A group of state health officials, doctors and consumer advocates is asking the Center for Medicare and Medicaid Services (CMS) for changes to pain treatment guidelines to reduce the use of opioid painkillers.
The group also has asked the body that accredits hospitals and clinics, the Joint Commission, to re-examine the pain management guidelines it requires institutions to follow, The Wall Street Journal reports.
In the letter to CMS, the group said current standards for treating pain are too aggressive and contribute to overuse of opioid painkillers.
The letter urges CMS to stop asking patients about how well their pain was controlled in the hospital. CMS uses the answers in making judgments about hospital performance and to determine payment.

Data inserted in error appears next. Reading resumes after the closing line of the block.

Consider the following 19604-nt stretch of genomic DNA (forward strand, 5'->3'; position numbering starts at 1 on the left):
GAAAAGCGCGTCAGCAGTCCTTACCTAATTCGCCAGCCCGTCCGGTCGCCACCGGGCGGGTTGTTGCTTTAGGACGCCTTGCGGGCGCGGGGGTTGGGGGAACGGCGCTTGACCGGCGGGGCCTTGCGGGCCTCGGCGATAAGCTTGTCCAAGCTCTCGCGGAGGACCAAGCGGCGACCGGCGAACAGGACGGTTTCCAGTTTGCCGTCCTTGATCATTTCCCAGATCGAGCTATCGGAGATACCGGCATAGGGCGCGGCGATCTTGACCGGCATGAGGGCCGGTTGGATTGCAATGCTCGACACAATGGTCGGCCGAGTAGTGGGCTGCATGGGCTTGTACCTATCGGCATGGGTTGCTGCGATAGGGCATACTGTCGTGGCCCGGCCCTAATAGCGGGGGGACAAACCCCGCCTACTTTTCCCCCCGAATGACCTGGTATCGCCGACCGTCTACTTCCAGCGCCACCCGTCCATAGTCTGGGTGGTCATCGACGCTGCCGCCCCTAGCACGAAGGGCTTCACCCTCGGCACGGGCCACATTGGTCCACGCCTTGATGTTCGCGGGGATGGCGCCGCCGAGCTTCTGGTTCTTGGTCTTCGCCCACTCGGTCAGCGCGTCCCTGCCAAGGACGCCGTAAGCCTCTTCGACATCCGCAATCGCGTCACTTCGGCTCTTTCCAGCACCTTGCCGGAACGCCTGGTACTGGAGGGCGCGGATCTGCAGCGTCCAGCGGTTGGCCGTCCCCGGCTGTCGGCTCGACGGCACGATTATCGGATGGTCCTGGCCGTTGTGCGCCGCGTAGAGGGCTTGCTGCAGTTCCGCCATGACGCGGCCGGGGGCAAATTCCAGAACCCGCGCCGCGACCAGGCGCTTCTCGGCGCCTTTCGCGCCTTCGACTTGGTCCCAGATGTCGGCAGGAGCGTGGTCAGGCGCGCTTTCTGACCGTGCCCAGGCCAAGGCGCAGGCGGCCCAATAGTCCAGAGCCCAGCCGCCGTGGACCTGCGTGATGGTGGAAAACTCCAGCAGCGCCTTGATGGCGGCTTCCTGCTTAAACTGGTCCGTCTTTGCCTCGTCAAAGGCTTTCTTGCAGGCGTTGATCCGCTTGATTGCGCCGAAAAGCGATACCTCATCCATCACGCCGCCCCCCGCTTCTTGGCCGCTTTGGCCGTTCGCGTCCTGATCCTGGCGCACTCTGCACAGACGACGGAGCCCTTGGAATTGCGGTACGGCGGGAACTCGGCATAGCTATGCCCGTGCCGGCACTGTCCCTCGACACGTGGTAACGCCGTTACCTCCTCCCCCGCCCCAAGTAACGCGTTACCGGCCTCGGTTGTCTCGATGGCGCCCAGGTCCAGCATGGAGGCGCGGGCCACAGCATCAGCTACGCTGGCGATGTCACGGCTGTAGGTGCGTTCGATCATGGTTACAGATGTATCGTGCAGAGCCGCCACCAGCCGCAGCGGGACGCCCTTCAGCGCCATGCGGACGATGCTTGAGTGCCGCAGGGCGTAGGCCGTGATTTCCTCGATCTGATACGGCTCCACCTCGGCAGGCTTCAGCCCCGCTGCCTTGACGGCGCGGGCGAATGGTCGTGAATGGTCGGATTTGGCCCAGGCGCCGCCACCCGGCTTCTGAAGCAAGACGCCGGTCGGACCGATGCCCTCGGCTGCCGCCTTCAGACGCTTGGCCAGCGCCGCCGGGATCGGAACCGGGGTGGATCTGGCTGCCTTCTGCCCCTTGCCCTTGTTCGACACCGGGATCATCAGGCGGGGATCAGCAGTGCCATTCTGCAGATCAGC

“Medication is not the only way to manage pain and should not be over-emphasized,” the group wrote. “Setting unrealistic expectations for pain relief can lead to dissatisfaction with care even when best efforts have been made to resolve pain. Aggressive management of pain should not be equated with quality healthcare as it can result in unhelpful and unsafe treatment, the end point of which is often the inappropriate provision of opioids.”
In the letter to the Joint Commission, the group wrote, “Mandating routine pain assessments for all patients in all settings is unwarranted and can lead to overtreatment and overuse of opioid analgesics. Healthcare professionals are capable of using their clinical judgment to determine when to assess patients for pain.”
The Joint Commission began to require hospitals and clinics to assess and manage pain in 2001, in response to concerns that many healthcare professionals were neglecting pain, according to David Baker, Executive Vice President of the Joint Commission.
“There was a time where pain wasn’t assessed,” he said. Baker added the Joint Commission is considering “what can we do to decrease inappropriate opioid use.”